Swarthmore College names new president

     President of Swarthmore College, Valerie Smith (Laurence Kesterson/Swarthmore College)

    President of Swarthmore College, Valerie Smith (Laurence Kesterson/Swarthmore College)

    Swarthmore College has a new president. Valerie Smith, a dean at Princeton University, was named yesterday as the 15th president of the liberal arts college in Delaware County.

    Smith, a scholar of African American literature, has taught at UCLA as well as Princeton. At Princeton, she was in charge of the university’s undergraduate academic program.  She’ll take over at Swarthmore in July.

    “Valerie Smith is a respected scholar and a wise, effective leader with impressive accomplishments that closely align with Swarthmore’s values: access and affordability, dynamic undergraduate learning opportunities, and educating students to be leaders who value the common good,” Giles Kemp, chair of the college’s of the Board of Managers, said in a news release.

    Smith expressed faith in the liberal arts model of higher education, saying that Swarthmore is an exemplar of that approach.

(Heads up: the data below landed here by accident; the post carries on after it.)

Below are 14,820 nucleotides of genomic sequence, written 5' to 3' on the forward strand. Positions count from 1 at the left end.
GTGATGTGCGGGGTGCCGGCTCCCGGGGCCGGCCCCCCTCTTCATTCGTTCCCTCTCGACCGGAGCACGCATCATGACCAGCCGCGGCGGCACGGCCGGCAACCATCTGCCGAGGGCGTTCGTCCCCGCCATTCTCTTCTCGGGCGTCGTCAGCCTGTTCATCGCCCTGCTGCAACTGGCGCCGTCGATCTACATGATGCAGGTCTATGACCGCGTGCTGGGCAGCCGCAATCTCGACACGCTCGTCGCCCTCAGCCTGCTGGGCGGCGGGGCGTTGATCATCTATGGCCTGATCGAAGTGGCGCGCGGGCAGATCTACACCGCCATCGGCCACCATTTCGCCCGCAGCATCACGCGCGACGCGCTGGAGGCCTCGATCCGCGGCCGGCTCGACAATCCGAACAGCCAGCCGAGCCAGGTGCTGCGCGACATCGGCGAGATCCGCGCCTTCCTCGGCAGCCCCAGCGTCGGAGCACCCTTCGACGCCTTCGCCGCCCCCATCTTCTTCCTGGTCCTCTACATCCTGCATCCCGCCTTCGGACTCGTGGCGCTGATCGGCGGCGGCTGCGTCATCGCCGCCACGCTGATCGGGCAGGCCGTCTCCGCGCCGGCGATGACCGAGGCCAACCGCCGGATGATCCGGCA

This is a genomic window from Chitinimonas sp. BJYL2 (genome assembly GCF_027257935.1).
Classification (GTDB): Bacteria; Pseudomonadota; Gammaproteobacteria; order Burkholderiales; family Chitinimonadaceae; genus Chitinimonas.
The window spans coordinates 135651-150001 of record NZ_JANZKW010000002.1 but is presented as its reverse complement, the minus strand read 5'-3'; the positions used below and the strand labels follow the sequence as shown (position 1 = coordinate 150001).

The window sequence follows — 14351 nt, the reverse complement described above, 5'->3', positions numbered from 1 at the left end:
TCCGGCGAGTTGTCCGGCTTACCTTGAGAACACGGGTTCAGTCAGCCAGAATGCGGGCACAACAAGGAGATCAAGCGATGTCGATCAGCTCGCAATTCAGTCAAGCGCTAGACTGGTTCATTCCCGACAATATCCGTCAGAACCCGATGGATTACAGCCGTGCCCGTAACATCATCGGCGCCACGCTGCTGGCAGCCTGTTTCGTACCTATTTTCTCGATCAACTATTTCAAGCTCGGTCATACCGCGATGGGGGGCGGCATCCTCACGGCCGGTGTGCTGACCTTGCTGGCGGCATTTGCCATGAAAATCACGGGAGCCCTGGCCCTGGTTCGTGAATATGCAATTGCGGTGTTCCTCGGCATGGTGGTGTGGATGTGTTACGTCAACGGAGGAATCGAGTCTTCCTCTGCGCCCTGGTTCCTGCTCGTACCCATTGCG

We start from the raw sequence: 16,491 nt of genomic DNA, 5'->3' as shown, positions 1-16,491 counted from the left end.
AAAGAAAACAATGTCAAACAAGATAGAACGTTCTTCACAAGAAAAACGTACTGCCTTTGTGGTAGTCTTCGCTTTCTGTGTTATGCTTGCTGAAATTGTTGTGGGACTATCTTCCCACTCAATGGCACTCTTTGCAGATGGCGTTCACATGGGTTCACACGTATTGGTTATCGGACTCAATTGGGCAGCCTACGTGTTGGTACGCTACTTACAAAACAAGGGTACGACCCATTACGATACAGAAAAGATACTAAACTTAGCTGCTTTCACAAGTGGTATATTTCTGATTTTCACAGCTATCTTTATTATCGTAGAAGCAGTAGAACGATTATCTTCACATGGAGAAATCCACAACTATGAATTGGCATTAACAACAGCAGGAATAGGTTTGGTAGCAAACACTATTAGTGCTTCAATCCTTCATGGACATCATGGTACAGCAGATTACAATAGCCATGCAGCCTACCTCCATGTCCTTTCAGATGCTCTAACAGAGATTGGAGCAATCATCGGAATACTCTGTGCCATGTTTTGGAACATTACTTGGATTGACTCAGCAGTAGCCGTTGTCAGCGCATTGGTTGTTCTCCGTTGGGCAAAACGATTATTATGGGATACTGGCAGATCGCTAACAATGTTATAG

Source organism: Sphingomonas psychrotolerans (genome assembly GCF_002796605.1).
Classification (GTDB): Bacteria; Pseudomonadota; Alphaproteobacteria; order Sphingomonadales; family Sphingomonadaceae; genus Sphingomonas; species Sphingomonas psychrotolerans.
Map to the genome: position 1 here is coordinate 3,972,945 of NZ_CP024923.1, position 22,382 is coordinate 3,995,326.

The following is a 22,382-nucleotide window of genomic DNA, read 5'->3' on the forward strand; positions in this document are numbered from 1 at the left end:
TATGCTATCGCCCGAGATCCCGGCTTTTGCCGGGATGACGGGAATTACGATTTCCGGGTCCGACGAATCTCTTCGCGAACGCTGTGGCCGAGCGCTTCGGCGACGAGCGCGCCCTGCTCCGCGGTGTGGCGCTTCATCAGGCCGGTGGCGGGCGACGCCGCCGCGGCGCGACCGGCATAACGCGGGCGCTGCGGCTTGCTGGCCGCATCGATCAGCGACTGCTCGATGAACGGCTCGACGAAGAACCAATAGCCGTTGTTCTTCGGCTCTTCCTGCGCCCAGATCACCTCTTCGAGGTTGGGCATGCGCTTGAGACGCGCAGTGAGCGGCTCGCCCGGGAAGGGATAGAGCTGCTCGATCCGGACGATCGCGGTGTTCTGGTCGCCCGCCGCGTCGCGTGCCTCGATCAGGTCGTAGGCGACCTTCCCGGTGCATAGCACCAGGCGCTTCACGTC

“I have experienced and witnessed firsthand the power of the liberal arts to encourage critical thinking, discovery and innovation; to help us ascertain what makes life meaningful; and to function as an engine of social mobility and change,” Smith said.

    As Dean of the College at Princeton, Smith recently chaired a committee that studied the academic and cultural experience of low-income and first-generation students at Princeton.

    Smith first came to Princeton in 1980 as an instructor of English and Afro-American Studies, moved to UCLA in 1989 before returning to Princeton in 2001.  The Brooklyn, N.Y., native served as the founding director and led a major expansion of Princeton’s Center for African American Studies, and is a scholar of the work of Toni Morrison.

    Smith replaces Interim President Constance Cain Hungerford, who will resume her position in the Art Department when Smith arrives.

    The previous president, Rebecca Chopp, resigned last June after a somewhat stormy five years at the helm, which included controversies over sexual assaults on campus, the choice of commencement speakers and the college’s investment choices.

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